In a new case, Jiangsu Guoxin Corporation Ltd v Precious Shipping Public Co Ltd  EWHC 1030 (Comm), the High Court has departed from key elements of its previous decision in Zhoushan Jinhaiwain Shipyard Co Ltd v Golden Exquisite (and others)  EWHC 4050.
While the particular decisions are addressed below, if there is one lesson to take from the decision of Mr Justice Butcher, and indeed the underlying LMAA Tribunal, it is that where parties amend SAJ form contracts based on individual projects or yards, the English law authorities provide guidance as to principles, but no hard and fast binding authority as to how clauses must be interpreted. In this case, both the Tribunal and the Judge felt free to distinguish the previous decision from 2014, or even hold that parts of it were wrong. Parties to any shipbuilding contract are therefore reminded that the wording of their particular contract is key, and that small changes could have significant consequences in the event of a dispute.
The Precious Shipping case involved a series of bulk carriers. The Buyer refused delivery of the early vessels in the series, which had knock on effects on the later vessels, delaying them and leading to the Buyer terminating pursuant to the contract for excessive delay under the usual, but amended,
articles III and VIII.
In considering the validity of the termination, and the possible application of the Prevention Principle, the Judge made a number of headline findings:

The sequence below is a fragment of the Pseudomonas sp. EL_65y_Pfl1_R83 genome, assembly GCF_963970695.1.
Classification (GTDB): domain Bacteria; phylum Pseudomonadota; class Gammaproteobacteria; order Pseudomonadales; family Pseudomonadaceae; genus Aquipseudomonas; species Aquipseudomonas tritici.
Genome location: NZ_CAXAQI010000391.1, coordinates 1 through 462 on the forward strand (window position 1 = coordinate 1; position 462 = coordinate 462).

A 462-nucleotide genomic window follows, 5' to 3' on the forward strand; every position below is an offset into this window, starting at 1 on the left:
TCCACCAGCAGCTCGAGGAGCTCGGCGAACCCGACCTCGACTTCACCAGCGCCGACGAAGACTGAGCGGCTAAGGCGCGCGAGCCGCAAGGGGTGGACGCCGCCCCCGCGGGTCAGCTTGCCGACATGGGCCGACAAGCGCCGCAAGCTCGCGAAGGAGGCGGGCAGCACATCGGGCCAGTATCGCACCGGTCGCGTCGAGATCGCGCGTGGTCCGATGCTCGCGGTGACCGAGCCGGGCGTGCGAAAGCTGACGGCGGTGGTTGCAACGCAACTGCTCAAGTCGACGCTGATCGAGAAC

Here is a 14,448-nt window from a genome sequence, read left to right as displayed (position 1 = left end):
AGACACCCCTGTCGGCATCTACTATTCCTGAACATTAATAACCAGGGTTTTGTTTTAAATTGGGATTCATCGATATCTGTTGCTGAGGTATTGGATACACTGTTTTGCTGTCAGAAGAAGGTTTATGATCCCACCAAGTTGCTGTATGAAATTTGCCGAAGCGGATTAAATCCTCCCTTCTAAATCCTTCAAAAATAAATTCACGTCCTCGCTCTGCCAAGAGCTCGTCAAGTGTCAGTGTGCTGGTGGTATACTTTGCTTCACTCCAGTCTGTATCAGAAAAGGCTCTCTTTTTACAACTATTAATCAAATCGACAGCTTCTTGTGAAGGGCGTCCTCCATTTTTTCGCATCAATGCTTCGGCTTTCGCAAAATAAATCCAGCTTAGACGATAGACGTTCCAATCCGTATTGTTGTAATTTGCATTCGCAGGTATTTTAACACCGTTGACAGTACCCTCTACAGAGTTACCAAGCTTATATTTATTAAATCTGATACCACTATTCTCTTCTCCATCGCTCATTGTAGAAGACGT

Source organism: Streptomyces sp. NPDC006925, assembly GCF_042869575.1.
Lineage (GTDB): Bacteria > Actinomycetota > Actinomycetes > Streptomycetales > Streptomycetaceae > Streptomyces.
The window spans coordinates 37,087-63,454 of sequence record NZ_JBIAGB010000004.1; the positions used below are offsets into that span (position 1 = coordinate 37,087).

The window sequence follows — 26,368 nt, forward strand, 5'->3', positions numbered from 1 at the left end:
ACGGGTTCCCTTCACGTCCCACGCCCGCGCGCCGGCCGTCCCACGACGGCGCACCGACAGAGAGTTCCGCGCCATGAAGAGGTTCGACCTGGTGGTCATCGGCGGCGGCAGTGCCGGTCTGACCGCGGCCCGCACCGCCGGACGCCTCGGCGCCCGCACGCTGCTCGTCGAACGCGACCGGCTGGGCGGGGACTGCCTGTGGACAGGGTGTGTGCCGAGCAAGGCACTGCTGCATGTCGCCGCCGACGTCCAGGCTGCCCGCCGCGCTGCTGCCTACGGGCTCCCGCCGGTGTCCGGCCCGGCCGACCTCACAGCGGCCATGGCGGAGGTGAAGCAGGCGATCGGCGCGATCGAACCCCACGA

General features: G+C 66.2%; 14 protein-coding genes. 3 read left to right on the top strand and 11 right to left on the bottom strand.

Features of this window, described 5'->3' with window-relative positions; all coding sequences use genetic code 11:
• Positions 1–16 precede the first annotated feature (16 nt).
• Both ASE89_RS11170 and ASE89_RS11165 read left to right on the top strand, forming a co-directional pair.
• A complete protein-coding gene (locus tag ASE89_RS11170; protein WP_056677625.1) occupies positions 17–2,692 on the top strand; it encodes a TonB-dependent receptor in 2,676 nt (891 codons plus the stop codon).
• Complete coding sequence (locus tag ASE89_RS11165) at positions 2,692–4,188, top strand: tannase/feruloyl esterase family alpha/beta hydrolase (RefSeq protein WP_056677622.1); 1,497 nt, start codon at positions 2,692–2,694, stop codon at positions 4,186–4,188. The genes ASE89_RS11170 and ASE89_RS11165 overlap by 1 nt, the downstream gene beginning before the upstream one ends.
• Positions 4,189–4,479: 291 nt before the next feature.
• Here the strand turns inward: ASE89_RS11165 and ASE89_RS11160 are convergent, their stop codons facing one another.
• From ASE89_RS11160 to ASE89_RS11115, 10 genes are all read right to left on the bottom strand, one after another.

- First, that it was an implied term of the Contract that neither party should actively and wrongfully prevent the other party from performing its obligations.
- That the scope of Article VIII and the wording extending Article VIII.1 to any events “beyond the control of the Seller and/or its subcontractors” was a catch all (as held in Adyard Abu Dhabi v SD Marine) but that contrary to the finding in Zhoushan, that wording DID extend the scope of Article VIII.1 to breaches of contract by the Buyer.
- That even if Article VIII.1 did not extend to breaches by the Buyer, the notice regime in Article VIII.2 did still apply.
- That breaches of Contract by the Buyer were, on this wording “excluded delays” for which termination would not be permissible. In other words, Buyer breaches were not “permissible delays”, but “excluded delays” as defined in Zhoushan.
- That separate agreement between the parties (for example to defer agreement on the cost/time consequences of a change order) fell outside the regime of foreseeable delays, and so Article VIII.2 would NOT apply.
- That where a default in payment gave the Builder the option to extend the delivery date, notice was required that the Builder was exercising that option.
The Judge considered that Buyer breaches fell outside the regime of Article VIII, but that for anything within Article VIII, the notice provisions were fundamental, and the lack of notices meant that no right to permissible delay could arise.
Much of this was based on the wording of Article IV, which allowed the Builder to proceed with design if the Buyer did not respond to drawings within 14 days, allowing the Judge to find that the Buyer cannot have delayed the project as alleged. This was important because otherwise, on the judgment, the Buyer could have been able to rely on its own breaches in order to cancel the contract. That is a situation which the judges in both Zhoushan and Precious Shipping were clear should be avoided.